Dear Reader, I wrote this blog for Anzac Day in  2014. I re-post it as it is as relevant today as then. To work towards peace is for me the path. I honour our Grandpa who fought in France; he was no lover of war- and his letters home to our beloved Nana are testament of that. So, rather than a photo of him in war uniform I post this photo of him diving from the bridge at the Gorge, Launceston (he is 3rd from our left).

Freud wrote his essay 'Remembering, 'Repeating and Working Through' (1914) on the eve of World War 1. Although not addressing the specific politics of war and Europe, in the essay he suggests that what is repressed will repeat endlessly and project itself onto other places, people and things, unless one undertakes 'the work of mourning'.




During World War 2 in 1938 Freud and family members escaped the Nazis by re-settling in London; four of his sisters died in Nazi Germany's concentration camps (see The Nazi Who Saved Sigmund Freud).


German psychoanalysts Alexander and Margarethe Mitschterlich subsequently applied Freud's insights to Germany in their book The Inability to Mourn: Principles of Collective Behaviour (1967). Here they discuss why the Holocaust, the war crimes, and national guilt was not dealt with adequately in post-war German society: 'The Mitscherlichs confronted Germany with a bitter testimonial that many found difficult to bear: Germans, they wrote, are indifferent and lethargic; they lack empathy for the victims of the Nazi genocide and are caught up in "nationalist self-centeredness.' 

 'Unhappy the land that is in need of heroes'
 (Brecht, Life of Galileo, 1943)
As the war drums beat all around and on this Anzac Day 2017, I sense the need for caution; we need analytic thinking around war and violence (in all its forms) at this time; our mainstream media and government offer little deep analytic thinking. Lest we forget all who suffer in war – the victims and the perpetrators on all sides. Let us not go down the path of an uncritical patriotism. Let us not forget that the military take-over of Aboriginal lands by the British, from 1788 on - and the war waged by Aboriginal warriors - is not acknowledged officially by Australia or the Australian War Memorial.

To our dear Pa
I honour and remember our Pa (Mum's dad) who was a Digger in World War 1. He wrote many letters home with details of the war and how it affected him and others - fellow soldiers, nurses, civilians. Perhaps his story has contributed to me becoming a pacifist.



Our Pa, (Tom William Butcher) and his postcard sent to our Nan
in Tasmania (Wynne Ila Lette), from France 10th Dec.,1917 
I have never marched formally on Anzac Day (one day I will before I die to honour Pa). But I do feel strange about it. I don't relate to nationalism, patriotism or war; and the fact that the military take-over of Aboriginal lands by the British from 1788 on-and the war waged by Aboriginal warriors - is not acknowledged on this day. Why? Some of these difficult issues have been addressed by journalist Michael Green in an essay 'Lest We Remember: the Australian War Memorial and the Frontier Wars'. 'It follows an ongoing argument concerning Aboriginal Warriors who lost their lives in the wars against colonial forces'.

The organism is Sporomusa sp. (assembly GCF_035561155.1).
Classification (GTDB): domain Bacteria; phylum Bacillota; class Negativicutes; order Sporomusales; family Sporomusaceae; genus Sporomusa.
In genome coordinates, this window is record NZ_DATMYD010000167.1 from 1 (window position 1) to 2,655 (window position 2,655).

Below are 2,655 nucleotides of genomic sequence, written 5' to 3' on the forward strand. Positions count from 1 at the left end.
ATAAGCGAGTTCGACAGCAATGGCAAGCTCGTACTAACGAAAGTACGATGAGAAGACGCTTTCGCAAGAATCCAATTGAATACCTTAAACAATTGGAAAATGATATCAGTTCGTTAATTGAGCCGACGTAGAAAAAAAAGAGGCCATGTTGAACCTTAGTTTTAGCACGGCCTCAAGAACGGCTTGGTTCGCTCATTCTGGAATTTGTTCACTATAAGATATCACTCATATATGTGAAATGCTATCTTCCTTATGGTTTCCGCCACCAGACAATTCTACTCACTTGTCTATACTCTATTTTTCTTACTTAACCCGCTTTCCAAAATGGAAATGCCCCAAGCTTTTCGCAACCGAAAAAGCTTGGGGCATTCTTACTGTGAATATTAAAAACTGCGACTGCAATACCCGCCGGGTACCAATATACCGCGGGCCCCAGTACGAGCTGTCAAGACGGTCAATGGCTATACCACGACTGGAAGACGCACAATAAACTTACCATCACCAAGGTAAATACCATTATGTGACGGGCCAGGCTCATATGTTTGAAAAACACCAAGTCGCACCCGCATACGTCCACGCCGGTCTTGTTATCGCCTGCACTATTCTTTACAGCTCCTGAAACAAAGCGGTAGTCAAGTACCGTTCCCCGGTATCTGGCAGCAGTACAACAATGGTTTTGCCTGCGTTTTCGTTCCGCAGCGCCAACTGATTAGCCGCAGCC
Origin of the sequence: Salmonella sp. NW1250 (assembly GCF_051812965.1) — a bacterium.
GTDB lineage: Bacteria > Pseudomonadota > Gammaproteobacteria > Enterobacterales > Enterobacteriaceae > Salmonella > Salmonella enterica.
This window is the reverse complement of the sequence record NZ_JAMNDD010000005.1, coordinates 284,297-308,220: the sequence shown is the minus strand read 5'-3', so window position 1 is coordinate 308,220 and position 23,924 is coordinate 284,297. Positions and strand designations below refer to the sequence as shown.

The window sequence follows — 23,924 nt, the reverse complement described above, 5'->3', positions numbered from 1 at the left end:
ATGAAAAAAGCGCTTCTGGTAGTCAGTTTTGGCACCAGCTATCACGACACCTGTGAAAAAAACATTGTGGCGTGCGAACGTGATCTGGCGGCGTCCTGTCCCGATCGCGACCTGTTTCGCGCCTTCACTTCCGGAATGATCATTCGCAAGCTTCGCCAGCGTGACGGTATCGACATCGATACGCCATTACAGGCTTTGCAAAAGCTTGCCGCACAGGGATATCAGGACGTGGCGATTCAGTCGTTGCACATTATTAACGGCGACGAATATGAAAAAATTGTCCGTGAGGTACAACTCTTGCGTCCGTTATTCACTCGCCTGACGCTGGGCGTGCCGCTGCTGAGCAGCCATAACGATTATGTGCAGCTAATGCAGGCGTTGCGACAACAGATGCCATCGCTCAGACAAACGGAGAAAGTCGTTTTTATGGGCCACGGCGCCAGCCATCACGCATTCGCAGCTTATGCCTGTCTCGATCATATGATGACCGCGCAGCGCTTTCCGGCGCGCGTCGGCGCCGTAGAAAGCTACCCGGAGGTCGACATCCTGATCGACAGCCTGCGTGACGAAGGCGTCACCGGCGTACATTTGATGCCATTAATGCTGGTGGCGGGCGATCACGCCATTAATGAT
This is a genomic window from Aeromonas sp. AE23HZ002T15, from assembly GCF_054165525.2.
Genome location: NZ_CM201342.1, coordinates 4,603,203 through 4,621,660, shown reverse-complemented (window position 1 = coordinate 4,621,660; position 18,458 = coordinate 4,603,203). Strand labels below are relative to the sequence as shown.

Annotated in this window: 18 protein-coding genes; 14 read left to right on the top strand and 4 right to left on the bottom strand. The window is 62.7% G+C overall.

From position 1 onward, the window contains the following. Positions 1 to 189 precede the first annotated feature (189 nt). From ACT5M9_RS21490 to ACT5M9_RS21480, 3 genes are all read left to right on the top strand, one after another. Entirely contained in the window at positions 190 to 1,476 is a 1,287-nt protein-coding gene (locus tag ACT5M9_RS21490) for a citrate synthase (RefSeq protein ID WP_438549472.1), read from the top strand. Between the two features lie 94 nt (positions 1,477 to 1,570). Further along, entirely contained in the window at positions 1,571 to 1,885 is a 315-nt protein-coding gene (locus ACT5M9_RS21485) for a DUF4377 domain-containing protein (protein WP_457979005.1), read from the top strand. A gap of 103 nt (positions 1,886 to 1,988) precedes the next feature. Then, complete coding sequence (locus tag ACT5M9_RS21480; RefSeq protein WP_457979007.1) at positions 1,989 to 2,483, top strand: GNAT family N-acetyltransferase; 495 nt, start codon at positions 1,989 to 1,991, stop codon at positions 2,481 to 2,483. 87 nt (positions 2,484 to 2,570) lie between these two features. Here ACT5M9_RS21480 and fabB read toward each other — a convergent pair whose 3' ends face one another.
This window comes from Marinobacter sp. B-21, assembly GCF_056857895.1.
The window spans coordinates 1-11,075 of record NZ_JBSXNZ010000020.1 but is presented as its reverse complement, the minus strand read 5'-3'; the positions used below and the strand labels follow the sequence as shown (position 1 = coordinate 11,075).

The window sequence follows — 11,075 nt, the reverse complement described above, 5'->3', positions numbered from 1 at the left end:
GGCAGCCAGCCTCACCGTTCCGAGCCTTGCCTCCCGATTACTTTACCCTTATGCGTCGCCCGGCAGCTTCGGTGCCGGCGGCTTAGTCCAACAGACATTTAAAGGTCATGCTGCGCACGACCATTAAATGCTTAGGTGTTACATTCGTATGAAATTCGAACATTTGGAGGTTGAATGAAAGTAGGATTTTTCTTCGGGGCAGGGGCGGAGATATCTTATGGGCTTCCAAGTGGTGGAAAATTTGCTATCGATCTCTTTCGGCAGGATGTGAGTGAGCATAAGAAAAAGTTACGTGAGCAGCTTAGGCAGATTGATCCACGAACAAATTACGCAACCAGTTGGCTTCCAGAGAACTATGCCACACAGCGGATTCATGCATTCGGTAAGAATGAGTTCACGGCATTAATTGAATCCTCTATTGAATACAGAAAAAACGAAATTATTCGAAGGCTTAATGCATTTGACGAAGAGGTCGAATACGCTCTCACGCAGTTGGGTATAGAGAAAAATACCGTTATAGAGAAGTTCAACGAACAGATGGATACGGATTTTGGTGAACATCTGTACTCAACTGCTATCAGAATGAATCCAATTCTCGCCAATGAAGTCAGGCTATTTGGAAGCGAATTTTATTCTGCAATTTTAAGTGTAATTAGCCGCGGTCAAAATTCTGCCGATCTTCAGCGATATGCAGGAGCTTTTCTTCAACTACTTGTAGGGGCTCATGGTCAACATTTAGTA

'no we don’t want to be stuck alongside you mob,
we had to fight you'. 
Jim Everett, pura-lia meenamatta
'Near the end of his latest book, Forgotten War Henry Reynolds makes a demand: the Australian War Memorial must commemorate the frontier wars. The book examines Australia’s violent colonial history, and reaches into some of our most challenging public debates – about land rights, sovereignty, and reconciliation...I also spoke to playwright Jim Everett, a Plangerrmairreenner man, of the Ben Lomond people in northern Tasmania. ‘If they asked me, I’d say “no we don’t want to be stuck alongside you mob – we had to fight you”. If we want to remember our heroes, then we should be doing it ourselves,’ he says. ‘We should be dedicating a part of country to our fallen heroes – perhaps we could mark it with a rock. I don’t like the idea of statues.’
Jim Everett (arrested) while protecting the kutalayna site, April 2011

"In memory of all women of all countries, 
raped in all wars" 

The only time I ever went to an Anzac Day March was when women marched under a banner: "In memory of all women of all countries, raped in all wars" c1981. I filmed it on super 8: the women's faces with gravitas and dignity marching straight into the waiting police paddy wagons, as the Anzac Day organisors wouldn't give permission for us to march with that banner. The great unspoken of war.

 Canberra 1981 (?) (re the red circled person in the pic- I have no idea who it is!). 
For further discussion see Catriona Elder's essay, ' "I Spit on Your Stone": National Identity, Women Against Rape and the Cult of Anzac' ;  it is also in Maja Mikula's book (ed), Women, Activism and Social Change, Routledge, London, 2005, pp. 71-81.